June 2019: Here, I was reaching out for people to help playtest the original game rules and concept cards. My idea was a bit ridiculous – I was hoping people would actually print out the cards and terrain and rulebook as pdf’s and give this a shot. Actually, loads of people responded and said they would do exactly that.
Unfortunately, I heard back from very few people on the hardcopy stuff. Kind of felt bad for the people who did because I was actively updating the art and card text, so the items they printed were in flux. But then, one crazy Scotsman chimed in and said he’d play it like crazy if he could do it ‘on-line with me mates’. He led me to Tabletop Simulator on Steam.
It wasn’t hard at all, actually, to upload the cards and terrain. They give you a template; and you just place your cards directly onto it in Photoshop, then click a few times. This was really helpful, believe it or not. You can reach a lot more avid gamers this way, most of whom are just interested in stealing some of your assets for whatever they’re doing.
But at least they stop by and give feedback after a few tries!
Sept 2019: It was September when something big happened…the first in-game story happened on its own. I wrote about it here. Basically, two brothers told as very young men that only one of them would receive an incredible prize. Only one of them. That drove the rivalry, which led to the accelerated game mechanic when they’re both on the table, sacrificing a player per minute until the brothers meet in battle.
Kind of a small thing in the overall scheme, given that I was interested in using the entire system for a big narrative. Still, the interplay of two particular cards being played driving both a story related to their backstories as well as a shifted game mechanic was hard to resist.
Just to give a sense of how the development process went, here’s another example.
The experience with the two brothers (above) got me thinking about an implied backstory in the SALT MYSTIC world…the desperate people manufacturing weaponry and vehicles to respond to innovations on the battlefield. The idea here: someone developed a ghost ship capable of phasing through the ground and essentially popping up from nowhere (like a submarine only on the land). It was devastating and unstoppable until someone devised the countermeasure: a tank that disrupts the ghost ship’s space and destroys it (if they can find it, of course).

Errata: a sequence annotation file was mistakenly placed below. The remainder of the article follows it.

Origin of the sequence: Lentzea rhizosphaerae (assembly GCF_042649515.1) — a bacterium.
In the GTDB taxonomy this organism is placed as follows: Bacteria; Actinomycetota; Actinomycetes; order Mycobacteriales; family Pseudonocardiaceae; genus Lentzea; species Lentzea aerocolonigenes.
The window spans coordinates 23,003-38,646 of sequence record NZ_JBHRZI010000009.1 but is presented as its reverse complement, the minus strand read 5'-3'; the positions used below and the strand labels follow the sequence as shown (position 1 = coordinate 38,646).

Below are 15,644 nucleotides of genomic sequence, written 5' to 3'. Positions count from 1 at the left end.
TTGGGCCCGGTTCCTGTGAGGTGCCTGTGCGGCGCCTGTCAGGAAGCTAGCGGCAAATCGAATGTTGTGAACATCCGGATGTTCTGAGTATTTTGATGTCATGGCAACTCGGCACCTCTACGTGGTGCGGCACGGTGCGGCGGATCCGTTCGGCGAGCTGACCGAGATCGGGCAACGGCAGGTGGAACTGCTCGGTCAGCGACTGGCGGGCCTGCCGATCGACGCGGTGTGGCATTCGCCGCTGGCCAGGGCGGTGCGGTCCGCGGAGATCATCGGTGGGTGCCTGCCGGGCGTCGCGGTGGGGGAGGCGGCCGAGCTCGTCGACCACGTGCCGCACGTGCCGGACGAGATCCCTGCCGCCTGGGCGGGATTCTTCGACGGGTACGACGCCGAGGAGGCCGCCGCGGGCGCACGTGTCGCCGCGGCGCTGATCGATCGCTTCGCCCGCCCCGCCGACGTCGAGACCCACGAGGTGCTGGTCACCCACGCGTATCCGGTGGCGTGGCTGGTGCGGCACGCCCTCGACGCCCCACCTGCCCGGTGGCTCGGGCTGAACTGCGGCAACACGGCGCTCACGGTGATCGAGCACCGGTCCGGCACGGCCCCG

Jan 2020: After researching a few Kickstarter suppliers, I came across an outfit called MakePlayingCards. Customer Service is responsive; and their print quality and materials are excellent. Templates are clear and easy to use, like this one for the double-deck tray box.
I went with this style box, to have two opposing factions in one package as a starter set. The bad news is the freaking box is $20 all on its own. Based on that, plus the two decks and a rule book, the price was going to be out of hand for single purchases. Anybody running a shop could buy a handful and keep their costs down; but I definitely still need to work out some more affordable options.
Up next is to set up the marketplace and make the game available as both a starter set and individual decks with their own customized tuck boxes.
Stay in touch, guys! We’re going to finish this up, then get out a short story collection and horror novel this year. That’s the plan. Then the sequel SALT MYSTIC book can start, supplemented with an expansion of this game entailing an excursion into the massive Augur Temple and its mysterious terraces of artificial space pockets.
It’s going to be fun!
Dreams are engines. Be fuel.